Private Equity in Ophthalmology

Discussion in 'Ophthalmology: Eye Physicians & Surgeons' started by dantt, Jan 25, 2019.

  1. dantt

    dantt Member
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    Ophthalmology and optometry is rapidly succumbing to acquisition and consolidation by private equity firms nationwide. The primary motive of private equity appears to be extraction of profit out of the practice and of older practice owners to maximize profit and exit strategy. Ophthalmologists will now become a commodity.

    Much has been said about the pros and cons of selling one's practice to private equity. There appears to be little upside for current associate doctors to stay or join a practice without any potential for partnership and profit sharing. Is anybody willing to share their experiences anonymously? Unfortunately, private equity's entry into ophthalmology has now created an environment where frank comment on the matter risks one's job. This is not right.

    A points of context I ask commentators to include.

    1. Position prior to sale. Fully vested partner? New partner? Partnership track associate? Non partnership track associate?
    2. Practice size. Single specialty? Multi specialty? Optometrists?
    3. Practice location. Urban? Suburban? Rural?
    4. Passive income opportunities before and after. Optical? ASC? Real estate?
    5. Compensation. Pre and post sale. Above market? Below market? Fair market?
    6. Contentment. Pre and post sale. Ability to practice medicine the way you choose? Satelliting? Vacation/flexible hours? Forced to sell patients optos photos/multifocal IOLs?
     
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  2. increscence

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    I second the request for people's firsthand experiences. As someone entering the job market, I have biased/preconceived notions about PE, but I would like to know whether my concerns are founded.
     
  3. LightBox

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    1) Full-vested partner. Not close to retirement age.
    2) General Ophthalmology practice with employee optometrists.
    3) Suburban
    4) Own ASC, Optical, and Real Estate before sale to PE. Own only real estate after sale to PE.
    5) Obviously, compensation is lower after the acquisition. After all, you get an 8-digit buy-out taxed at capital gains rate :)
    6) No pressure to upsell stuff. Practicing basically the same as before. It is annoying to ask permission to buy stuff (e.g. expensive equipment) now though.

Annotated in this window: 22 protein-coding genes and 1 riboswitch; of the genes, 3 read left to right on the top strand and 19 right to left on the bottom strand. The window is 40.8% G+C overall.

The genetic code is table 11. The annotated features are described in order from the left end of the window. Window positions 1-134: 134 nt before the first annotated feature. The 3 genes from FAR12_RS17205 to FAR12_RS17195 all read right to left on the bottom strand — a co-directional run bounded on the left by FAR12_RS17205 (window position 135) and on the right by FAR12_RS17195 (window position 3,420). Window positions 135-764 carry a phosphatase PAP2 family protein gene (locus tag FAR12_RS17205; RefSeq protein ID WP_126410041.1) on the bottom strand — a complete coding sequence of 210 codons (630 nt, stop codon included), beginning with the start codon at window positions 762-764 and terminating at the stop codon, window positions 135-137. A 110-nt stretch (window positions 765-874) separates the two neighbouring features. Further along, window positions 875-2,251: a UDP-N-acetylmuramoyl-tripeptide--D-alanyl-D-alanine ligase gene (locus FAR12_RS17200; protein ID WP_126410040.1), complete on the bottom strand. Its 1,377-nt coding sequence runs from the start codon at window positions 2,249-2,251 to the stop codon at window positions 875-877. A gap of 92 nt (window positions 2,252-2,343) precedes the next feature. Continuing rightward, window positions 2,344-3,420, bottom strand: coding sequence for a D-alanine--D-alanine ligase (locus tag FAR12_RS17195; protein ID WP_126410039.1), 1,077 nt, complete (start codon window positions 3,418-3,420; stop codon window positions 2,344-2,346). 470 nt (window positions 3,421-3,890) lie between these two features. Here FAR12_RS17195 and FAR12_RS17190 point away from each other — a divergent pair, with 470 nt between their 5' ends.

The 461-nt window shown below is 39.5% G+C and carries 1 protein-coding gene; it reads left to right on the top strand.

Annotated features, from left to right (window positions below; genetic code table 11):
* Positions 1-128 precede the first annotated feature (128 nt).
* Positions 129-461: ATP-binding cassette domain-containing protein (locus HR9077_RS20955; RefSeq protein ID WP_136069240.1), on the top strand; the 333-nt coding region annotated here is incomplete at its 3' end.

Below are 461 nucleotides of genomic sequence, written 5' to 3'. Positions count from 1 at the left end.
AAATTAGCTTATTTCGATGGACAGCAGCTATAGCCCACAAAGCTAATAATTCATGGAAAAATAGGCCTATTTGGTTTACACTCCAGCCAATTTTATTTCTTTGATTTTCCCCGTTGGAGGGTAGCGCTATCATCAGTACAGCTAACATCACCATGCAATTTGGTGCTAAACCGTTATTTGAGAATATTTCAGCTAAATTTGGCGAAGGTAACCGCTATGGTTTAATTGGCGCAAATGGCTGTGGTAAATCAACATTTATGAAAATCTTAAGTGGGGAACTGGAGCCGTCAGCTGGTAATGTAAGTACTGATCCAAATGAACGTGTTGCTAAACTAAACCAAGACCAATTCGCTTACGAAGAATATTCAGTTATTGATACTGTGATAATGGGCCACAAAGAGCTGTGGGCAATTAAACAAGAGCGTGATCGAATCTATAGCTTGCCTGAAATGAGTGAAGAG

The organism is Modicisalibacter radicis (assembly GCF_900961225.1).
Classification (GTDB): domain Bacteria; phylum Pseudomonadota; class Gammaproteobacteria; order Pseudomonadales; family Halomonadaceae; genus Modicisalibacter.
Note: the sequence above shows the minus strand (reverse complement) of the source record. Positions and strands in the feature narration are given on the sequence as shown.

I'll probably retire after a few more years and just do something else. Or maybe just start anew! It's nice having the financial cushion of a PE buy-out to allow you this flexible in career. There is zero chance I will be grinding it out seeing patients at age 60.
     
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  4. Dusn

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    Thanks for your insight, LightBox. I'm glad it worked out well for you! If they're regularly paying out 8 figures, it still seems unlikely to me that PE groups will make money off of most of their acquisitions... but what do I know? For new grads it still seems to emphasize the importance of being a partner: either start your own practice or be sure the practice you join will not be bought out before you make full partnership.
     
  5. airplanes

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    Great stuff and glad it seems to have worked out well for you.

    What do you think about the potential and opportunity for new associates joining PE owned groups? The starting salaries tend to be higher (sometimes much higher), but passive income streams seem to be non-existent aside from the opportunity to eventually buy and flip shares.
     
  6. LightBox

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    I have no clue, but my inkling is that PE is basically a Ponzi-type scheme. These PE groups don't want to run Ophthalmology practices in the long-run. They have a 5-7 year horizon, and they all hope to sell to the next bigger fish (fund) for a 15-20%/year premium on the original share price. I probably would rank joining a PE group as a "better Kaiser model" since working for a private practice is much better overall than working for Kaiser in terms of efficiency, salary ceiling, etc.
     
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